... Is there something which in principle we all agree would be a good thing?

TBL: Yes, removing the Data section

<DanC> and what position are you asking whether I agree to?

<masinter> DanC: on Issue 11 about the spec being based on the DOM

NM: Back to issue 7

<noah> Still on issue 7 {-)

<masinter> sorry 7, not 11

<noah> Still on issue 7 :-)

TBL: Proposal: we should ask that the spec. specifies a set of constraints under which one can publish XML to be read as HTML [without loss]

<masinter> I'm concerned about normative requirements for non-DOM-based HTML consumers

<noah> Larry, we'll get to non-Dom issue in a minute. I heard you say that, and several others disagree.

TBL: Anyone disagree?

DC: I do

JAR: I would like to know how that would be different from XHTML5

<DanC> TimBL asked whether he thought this would be a useful comment. I think (a) the spec already allows it and (b) the resulting discussion would be anything but useful.

TBL: If you mean the XML serialization of HTML5, the problem is that goes through a different path

<jar> must be quarantined under a different media type

NM: So, one of your constraints would rule out document.write ?

TBL: Typically, yes

<DanC> the technical substance of TimBL's request was achieved when Sam Ruby convinced Ian Hickson to allow <br />

TBL: One possibility would be don't use scripts
... or, scripts OK, but document.write out
... [another one, scribe missed]

<masinter> I think Roy has the most cogent argument about this, suggest reading the discussion

<noah> Link?

<masinter> http://lists.w3.org/Archives/Public/public-html/2009Aug/1298.html

HST: So I heard LM to say that the output of our work need not be entirely, or even mostly, feedback to the HTML WG -- even if we don't feed back to them on certain issues, recording our discussions and conclusions would be valuable in any case

TBL: Feedback to the WG is the most important thing

LM: Understood -- just that we may not feedback on everything we've talked about

NM: For the future, and for other specs, setting out what we've learned is valuable even if it doesn't affect the HTML 5 spec.
... but I reiterate that the HTML 5 spec. is going to have a huge impact, and we need to focus on helping to make it better
... It will be the basis on which the future is built

<masinter> i don't understand why you think I disagree with you

NM: There are times when writing the clean spec. and getting away from the old cruft is good
... but we can't shirk the responsibility to help make this spec that they are writing better
... We've asked them to specify what they call an Authoring spec.
... TBL has suggested another request, that they specify another thing, a clean subset

<masinter> noah: who are you arguing with?

TBL: Could we get the TAG to resolve that there should be a document subset of HTML that can be serialized as XML?

<masinter> 1+, although I'd like something stronger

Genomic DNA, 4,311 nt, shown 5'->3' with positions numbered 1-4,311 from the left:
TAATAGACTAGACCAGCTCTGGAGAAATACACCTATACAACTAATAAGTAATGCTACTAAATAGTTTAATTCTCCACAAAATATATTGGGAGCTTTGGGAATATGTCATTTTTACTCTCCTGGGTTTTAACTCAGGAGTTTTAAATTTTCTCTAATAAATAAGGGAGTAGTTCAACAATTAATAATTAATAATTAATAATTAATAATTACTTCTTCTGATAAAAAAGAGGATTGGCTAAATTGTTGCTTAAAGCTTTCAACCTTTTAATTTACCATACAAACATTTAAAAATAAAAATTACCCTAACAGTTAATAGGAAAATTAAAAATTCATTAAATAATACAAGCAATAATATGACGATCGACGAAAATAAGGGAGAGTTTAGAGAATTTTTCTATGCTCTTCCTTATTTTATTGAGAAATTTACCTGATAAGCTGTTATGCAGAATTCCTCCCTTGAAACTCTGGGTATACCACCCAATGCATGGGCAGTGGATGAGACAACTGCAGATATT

Noah: Pleas type in IRC whether you agree with the following proposal: that there should be a documented subset of HTML that can be serialized as XML

<DanC> -1; it's not clear how this is asking for something that's not already in the spec

<jar> jar defers to ht. can't fathom the implications

<masinter> although the discussion at F2F on alternate serializations of XML infoset are interesting

<masinter> and the MS proposal on namespaces in HTML is interesting

<masinter> everyone see that?

TBL: +1

<DanC> (ht is no longer on this call, jar)

<noah> +1 Yes in principle; still on the fence as to whether asking the HTML WG to do this now is on balance the right way and the right time

<jar> oh foo.

<jar> +0 I'd like to understand better. I'm being dense

<timbl> Jar, there is a statememt like "If you use doctype HTML and you use tbody and you don't use document.write(), the you can serialize as XML and label as HTML"

DC: I think this may already be there, in two ways 1) xml serialization is defined and 2) lots of XML docs match the HTML grammar

<DanC> (yes, that's what I said, though there's not actually a grammar)

NM: Fair enough... the implied grammar :-)

<timbl> 2) no, HTML does not have <xx />

DC: yes it does

TBL: Really?

<masinter> http://lists.w3.org/Archives/Public/public-html/2009Aug/1184.html

<timbl> So which XML doc s don't match the HTML grammar, dan?

<DanC> the technical substance of TimBL's request was achieved when Sam Ruby convinced Ian Hickson to allow <br />

DC: Yes

<masinter> "removal of the permission for sending syntactic profiles of XML as text/html. "

<img />?

<timbl> masinter, is that an issue ?

Time check: 5 mins to go.

<DanC> (well, Ian Hickson's goal.)

masinter: There is an issue in HTML WG to update the registration of text/html, to remove the permission to serve XML syntax as text/html

TBL: Open, closed or rejected issue?

LM: Closed.

TBL: Dropped?

DC: You sure it's closed?
... Issue 53 is pending review.

<DanC> http://www.w3.org/html/wg/tracker/issues/53 ISSUE-53

<DanC> mediatypereg Need to update media type registrations


LM: We can have influence by offering opinions on issues not yet closed in HTML WG

1 minute

<DanC> (entertaining specific proposals does seem to be productive)

Minutes formatted by David Booth's scribe.perl version 1.134 (CVS log)
$Date: 2009/10/26 17:52:07 $